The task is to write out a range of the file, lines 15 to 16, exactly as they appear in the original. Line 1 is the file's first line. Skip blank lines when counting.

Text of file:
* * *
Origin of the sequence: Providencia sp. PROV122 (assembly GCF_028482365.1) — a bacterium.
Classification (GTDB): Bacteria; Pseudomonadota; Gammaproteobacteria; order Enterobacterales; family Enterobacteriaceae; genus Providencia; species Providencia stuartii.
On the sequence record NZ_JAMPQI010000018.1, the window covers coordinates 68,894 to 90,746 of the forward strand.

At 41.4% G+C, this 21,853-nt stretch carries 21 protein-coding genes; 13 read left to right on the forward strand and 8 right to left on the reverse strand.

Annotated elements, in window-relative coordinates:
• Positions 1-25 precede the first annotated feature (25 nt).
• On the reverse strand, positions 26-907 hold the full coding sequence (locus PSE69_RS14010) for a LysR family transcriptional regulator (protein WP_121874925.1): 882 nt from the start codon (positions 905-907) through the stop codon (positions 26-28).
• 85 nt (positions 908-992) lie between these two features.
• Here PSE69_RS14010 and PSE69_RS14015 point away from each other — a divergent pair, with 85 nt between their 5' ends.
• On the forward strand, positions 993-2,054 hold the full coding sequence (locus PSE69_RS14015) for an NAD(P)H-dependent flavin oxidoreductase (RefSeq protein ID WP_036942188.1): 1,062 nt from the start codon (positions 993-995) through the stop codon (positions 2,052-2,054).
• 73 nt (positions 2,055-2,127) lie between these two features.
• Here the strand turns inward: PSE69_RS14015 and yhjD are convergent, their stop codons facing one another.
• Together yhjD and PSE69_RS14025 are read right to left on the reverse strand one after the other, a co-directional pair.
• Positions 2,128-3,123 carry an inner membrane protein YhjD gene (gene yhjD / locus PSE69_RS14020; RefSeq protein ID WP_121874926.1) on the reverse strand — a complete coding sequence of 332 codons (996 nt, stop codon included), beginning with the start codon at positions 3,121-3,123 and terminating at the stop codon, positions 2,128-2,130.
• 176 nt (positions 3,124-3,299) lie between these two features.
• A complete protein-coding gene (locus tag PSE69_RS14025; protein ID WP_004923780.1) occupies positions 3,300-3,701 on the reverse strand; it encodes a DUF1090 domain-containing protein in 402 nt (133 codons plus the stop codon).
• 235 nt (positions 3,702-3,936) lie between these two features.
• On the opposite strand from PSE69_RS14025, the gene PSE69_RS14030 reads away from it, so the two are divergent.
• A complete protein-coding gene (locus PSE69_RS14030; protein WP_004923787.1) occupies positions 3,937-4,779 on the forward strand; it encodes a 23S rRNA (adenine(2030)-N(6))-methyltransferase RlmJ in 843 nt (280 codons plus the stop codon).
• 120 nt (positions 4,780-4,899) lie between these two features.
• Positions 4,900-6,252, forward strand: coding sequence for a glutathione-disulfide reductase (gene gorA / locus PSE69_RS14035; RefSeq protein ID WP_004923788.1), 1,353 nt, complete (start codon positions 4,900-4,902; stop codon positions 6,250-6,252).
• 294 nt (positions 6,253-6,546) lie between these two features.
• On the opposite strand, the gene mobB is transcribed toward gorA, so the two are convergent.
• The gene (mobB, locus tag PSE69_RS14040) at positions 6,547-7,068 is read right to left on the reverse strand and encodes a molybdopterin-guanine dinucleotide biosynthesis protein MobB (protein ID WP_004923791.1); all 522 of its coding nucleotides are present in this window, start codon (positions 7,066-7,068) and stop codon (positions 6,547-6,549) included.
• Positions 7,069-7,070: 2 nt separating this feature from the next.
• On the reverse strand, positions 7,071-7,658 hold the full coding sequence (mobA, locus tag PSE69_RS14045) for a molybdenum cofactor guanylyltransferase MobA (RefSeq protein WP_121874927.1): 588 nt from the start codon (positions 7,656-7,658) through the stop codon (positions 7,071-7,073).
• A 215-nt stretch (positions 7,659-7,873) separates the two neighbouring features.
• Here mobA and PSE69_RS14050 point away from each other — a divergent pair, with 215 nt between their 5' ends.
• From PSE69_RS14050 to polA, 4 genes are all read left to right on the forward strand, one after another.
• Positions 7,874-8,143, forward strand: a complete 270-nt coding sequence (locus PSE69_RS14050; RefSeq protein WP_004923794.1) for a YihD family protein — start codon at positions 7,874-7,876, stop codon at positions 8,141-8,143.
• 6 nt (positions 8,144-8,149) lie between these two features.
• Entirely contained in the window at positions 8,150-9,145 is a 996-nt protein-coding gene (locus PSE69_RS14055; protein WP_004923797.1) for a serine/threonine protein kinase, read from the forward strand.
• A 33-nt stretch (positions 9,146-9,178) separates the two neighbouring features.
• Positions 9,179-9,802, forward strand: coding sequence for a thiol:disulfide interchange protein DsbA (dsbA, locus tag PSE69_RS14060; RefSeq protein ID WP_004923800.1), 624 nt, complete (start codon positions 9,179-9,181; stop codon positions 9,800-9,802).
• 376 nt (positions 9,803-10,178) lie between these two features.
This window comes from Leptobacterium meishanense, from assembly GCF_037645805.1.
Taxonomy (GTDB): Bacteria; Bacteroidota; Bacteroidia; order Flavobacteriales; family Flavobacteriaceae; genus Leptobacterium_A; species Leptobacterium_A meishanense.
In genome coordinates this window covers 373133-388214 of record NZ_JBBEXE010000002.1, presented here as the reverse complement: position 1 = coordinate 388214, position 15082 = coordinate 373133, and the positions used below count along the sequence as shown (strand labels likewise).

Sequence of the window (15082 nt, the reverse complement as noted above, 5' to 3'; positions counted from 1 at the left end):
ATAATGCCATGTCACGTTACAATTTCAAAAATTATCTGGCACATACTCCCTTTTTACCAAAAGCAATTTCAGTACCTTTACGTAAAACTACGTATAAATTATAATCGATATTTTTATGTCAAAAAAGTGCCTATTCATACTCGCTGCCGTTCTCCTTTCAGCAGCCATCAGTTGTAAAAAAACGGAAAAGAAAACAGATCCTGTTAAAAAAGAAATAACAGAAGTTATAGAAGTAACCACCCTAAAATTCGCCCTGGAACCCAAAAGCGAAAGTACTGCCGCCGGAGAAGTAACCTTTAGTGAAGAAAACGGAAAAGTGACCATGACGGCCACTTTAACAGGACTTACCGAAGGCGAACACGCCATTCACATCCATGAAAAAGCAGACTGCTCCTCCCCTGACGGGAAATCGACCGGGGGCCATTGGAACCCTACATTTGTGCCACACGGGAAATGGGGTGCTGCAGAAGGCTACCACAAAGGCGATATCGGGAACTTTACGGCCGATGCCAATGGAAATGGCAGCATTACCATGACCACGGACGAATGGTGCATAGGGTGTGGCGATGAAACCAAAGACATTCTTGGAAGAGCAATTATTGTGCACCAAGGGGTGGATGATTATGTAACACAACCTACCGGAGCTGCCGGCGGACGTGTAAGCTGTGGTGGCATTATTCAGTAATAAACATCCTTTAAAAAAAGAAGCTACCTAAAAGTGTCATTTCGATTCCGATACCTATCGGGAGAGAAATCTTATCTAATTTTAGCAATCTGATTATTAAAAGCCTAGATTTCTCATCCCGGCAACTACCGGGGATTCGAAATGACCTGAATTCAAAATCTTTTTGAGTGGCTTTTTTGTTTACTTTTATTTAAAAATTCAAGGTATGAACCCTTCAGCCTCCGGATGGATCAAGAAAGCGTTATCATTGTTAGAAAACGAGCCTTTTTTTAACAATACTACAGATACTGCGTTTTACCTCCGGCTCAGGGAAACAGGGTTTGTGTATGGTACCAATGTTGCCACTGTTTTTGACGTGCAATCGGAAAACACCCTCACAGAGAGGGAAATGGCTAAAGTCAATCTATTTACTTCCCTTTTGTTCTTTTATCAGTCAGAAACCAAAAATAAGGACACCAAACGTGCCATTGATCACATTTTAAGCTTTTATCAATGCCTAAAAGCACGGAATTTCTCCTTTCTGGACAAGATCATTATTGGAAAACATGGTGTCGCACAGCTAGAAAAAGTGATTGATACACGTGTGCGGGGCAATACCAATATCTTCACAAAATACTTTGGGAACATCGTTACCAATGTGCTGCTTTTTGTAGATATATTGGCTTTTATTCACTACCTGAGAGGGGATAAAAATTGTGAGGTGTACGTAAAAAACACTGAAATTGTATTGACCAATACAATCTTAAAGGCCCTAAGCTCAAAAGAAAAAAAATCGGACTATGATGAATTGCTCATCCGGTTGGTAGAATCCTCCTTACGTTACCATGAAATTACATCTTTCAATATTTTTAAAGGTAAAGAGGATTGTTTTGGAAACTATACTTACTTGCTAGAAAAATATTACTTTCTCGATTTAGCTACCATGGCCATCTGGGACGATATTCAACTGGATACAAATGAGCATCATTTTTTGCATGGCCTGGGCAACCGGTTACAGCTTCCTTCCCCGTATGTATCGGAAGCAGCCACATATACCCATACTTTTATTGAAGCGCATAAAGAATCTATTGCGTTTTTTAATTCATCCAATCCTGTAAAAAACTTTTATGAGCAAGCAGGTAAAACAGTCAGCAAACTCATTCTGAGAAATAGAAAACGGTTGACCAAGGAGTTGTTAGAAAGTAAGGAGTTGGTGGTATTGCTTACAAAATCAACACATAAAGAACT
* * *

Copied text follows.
• 176 nt (positions 3,124-3,299) lie between these two features.
• A complete protein-coding gene (locus tag PSE69_RS14025; protein ID WP_004923780.1) occupies positions 3,300-3,701 on the reverse strand; it encodes a DUF1090 domain-containing protein in 402 nt (133 codons plus the stop codon).